The United States Wednesday said the sanctions against two Indian firms, for allegedly selling missile goods and chemical arms material to Iran, were based on "credible evidence".
State Department Deputy Spokesman Adam Ereli said the sanctions were imposed on Indian companies, besides five from China and one from Austria, based on "credible evidence", but did not elaborate.
The new sanctions against the nine firms were taken under the Iran Non Proliferation Act of 2000 that was passed to deter any support to Iran's nuclear, chemical and biological programmes.
"It is an important and effective tool in constraining Iran's efforts to develop missile and weapons of mass destruction capabilities," Ereli said.
"It does have an impact, particularly in alerting governments to activity taking place in their countries," he added.
The six Chinese firms are all said to be government entities and the two Indian firms identified are Sabero Organics Chemical and Sandhya Organics.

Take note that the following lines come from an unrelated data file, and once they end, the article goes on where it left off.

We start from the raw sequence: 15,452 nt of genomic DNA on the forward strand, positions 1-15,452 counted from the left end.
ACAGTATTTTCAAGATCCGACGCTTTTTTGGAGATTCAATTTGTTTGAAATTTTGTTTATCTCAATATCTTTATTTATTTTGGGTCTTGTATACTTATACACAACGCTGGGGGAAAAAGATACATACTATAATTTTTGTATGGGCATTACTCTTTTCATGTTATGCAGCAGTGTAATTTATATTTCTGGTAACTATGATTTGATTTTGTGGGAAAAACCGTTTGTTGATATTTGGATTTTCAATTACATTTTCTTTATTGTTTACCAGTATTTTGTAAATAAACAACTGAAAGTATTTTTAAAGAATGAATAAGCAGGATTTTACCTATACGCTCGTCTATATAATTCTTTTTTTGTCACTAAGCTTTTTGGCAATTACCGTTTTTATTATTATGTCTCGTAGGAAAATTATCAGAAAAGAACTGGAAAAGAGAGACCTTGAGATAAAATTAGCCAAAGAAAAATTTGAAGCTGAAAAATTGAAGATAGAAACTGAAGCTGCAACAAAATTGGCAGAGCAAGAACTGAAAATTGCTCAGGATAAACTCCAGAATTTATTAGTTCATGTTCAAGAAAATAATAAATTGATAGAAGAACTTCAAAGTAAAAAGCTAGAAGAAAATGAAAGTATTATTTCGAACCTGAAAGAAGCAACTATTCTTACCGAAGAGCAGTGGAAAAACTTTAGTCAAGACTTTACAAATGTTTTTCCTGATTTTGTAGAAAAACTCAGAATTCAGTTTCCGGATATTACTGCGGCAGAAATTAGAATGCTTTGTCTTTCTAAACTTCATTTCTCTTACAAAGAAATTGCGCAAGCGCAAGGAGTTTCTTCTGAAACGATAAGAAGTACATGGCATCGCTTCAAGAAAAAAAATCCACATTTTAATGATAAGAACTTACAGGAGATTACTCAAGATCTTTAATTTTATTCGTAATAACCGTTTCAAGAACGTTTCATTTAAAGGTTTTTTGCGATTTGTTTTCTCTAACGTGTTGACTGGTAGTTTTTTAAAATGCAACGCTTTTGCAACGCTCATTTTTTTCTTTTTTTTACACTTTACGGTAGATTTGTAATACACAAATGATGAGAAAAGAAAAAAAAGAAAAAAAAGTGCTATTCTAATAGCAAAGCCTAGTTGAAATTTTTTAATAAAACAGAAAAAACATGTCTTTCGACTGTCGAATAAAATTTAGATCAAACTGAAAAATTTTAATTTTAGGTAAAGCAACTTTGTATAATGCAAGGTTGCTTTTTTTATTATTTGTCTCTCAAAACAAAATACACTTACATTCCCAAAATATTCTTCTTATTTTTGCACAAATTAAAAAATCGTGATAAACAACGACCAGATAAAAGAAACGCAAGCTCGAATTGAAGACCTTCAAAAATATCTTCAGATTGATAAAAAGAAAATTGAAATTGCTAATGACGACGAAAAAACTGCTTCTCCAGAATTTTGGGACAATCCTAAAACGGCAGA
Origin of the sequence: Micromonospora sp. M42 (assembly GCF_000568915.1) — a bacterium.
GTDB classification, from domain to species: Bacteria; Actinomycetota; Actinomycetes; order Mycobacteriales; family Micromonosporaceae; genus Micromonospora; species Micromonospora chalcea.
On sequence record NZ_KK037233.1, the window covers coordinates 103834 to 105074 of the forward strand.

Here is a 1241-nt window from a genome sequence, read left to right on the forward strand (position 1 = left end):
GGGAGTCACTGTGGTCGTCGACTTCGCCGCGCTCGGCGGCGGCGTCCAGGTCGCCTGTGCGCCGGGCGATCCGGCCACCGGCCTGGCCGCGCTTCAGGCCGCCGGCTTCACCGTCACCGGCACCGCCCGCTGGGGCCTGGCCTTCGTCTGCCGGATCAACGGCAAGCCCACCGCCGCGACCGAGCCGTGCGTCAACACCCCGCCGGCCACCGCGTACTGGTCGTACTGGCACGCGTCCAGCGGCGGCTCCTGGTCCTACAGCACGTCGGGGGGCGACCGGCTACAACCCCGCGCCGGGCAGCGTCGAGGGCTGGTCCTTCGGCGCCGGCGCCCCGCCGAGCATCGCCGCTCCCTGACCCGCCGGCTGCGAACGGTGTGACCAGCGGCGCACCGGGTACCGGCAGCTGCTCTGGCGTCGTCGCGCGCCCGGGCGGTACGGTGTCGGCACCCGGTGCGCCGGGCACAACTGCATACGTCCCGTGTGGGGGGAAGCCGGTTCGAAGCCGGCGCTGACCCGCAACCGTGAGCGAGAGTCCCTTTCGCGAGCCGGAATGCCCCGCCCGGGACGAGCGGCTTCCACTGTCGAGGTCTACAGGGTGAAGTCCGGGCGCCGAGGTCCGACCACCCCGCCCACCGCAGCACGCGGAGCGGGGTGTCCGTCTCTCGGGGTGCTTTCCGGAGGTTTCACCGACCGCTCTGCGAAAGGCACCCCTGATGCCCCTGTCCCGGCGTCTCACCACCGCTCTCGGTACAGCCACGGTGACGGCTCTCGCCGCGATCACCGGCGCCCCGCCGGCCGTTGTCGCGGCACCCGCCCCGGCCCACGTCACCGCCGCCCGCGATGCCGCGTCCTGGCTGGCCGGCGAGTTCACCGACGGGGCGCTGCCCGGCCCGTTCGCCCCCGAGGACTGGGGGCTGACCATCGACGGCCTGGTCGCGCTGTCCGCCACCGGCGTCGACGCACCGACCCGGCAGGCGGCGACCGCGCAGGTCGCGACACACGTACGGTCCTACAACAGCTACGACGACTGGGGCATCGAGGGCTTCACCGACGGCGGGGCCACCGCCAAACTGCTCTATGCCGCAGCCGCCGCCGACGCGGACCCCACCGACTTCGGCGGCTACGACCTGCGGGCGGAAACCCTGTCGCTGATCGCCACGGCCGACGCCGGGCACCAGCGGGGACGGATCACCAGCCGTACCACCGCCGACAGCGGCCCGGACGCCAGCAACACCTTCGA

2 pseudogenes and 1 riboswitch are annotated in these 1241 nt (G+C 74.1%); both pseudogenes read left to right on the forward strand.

Preventing proliferation of dangerous technology is difficult "and there are always going to be those who put narrow commercial self-interest above greater social good or public welfare", the State Department spokesman said.
In addition to the sanctions, the Bush administration had decided to lift restrictions imposed on one of the two Indian scientists linked to Iran's nuclear programme, The Washington Times had reported.
Restrictions imposed on Chaudhary Surendar will be lifted, but those against another scientist Y S R Prasad will remain until September 2006.